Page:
Northumberland lynx trial rejected by government
A bid to introduce lynx to Northumberland has been rejected by the government.
The Lynx UK Trust had wanted to release six Eurasian wildcats into Kielder Forest in a five-year trial.
Environment Secretary Michael Gove said government advisors had "particular concerns in a number of areas".
The trust said it was "disappointed" and would "go through the feedback in detail" before submitting a revised application next year.
The application was submitted to the Government's conservation agency, Natural England, which was then asked to provide advice to the Department for Environment, Food and Rural Affairs (Defra).
Mr Gove said the body had concluded the plan "lacked the necessary depth and rigour to provide confidence it would succeed".
As well as citing worries over "organisational resilience", funding and a reliance on volunteers, he said the "application lacked the assurances that impacts had been considered or that the area had been properly assessed as suitable for the lynx at the current time".
Citing NE advice, Mr Gove added the plan "did not demonstrate sufficient local support... and the socio-economic benefits of the trial were unclear".
The animals became extinct in the UK in about 700AD.
The Kielder plan would have seen the animals monitored by satellite collars.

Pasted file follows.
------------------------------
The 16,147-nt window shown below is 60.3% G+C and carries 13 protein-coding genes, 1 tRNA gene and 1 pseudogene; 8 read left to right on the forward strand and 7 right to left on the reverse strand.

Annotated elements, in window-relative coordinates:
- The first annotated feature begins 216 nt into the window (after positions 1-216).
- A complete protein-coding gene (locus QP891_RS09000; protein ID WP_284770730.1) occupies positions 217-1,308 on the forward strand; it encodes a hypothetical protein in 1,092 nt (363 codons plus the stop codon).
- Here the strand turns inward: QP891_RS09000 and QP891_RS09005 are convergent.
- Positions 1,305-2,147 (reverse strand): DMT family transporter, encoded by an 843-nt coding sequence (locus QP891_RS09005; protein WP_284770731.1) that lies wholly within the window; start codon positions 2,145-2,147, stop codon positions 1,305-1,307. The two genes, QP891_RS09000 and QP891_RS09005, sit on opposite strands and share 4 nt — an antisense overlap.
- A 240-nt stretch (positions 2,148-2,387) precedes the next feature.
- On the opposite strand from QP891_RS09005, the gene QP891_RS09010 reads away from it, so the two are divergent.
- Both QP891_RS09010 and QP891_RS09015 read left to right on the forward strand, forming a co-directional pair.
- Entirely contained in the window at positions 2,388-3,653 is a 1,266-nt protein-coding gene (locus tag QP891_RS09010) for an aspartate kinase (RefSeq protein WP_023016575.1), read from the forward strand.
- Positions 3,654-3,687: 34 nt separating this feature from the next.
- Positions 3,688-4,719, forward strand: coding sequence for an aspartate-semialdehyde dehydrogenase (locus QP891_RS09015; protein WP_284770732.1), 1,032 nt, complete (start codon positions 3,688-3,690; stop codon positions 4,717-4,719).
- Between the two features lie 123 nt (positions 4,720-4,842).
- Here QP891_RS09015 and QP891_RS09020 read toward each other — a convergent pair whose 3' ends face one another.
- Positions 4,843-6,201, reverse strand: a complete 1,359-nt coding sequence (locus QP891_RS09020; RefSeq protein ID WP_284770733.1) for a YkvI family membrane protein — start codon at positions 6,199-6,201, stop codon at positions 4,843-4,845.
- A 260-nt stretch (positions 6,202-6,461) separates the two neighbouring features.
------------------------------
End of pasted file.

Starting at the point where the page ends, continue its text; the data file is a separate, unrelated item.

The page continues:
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Supporters believe they would help to control deer numbers, reduce damage to the forest and improve habitat for smaller animals, as well as provide eco-tourism opportunities.
The National Sheep Association raised concerns about the potential impacts, including losses of livestock and the welfare of the wild animals released into the "busy, industrial forest".
Its chief executive Phil Stocker said: "We strongly believe this is the right decision on ecological, social and agricultural grounds.
"Today's victory is not just for farmers but for the ecology of the area, the rural community and the farming economy."
The Lynx UK Trust chief scientific advisor, Dr Paul O'Donoghue, said it was "confident" it could satisfy all Mr Gove's reservations with its second application.
"To put all this in context, there were several failed license applications for beavers before they were eventually reintroduced, so this is only the beginning of our journey," he added.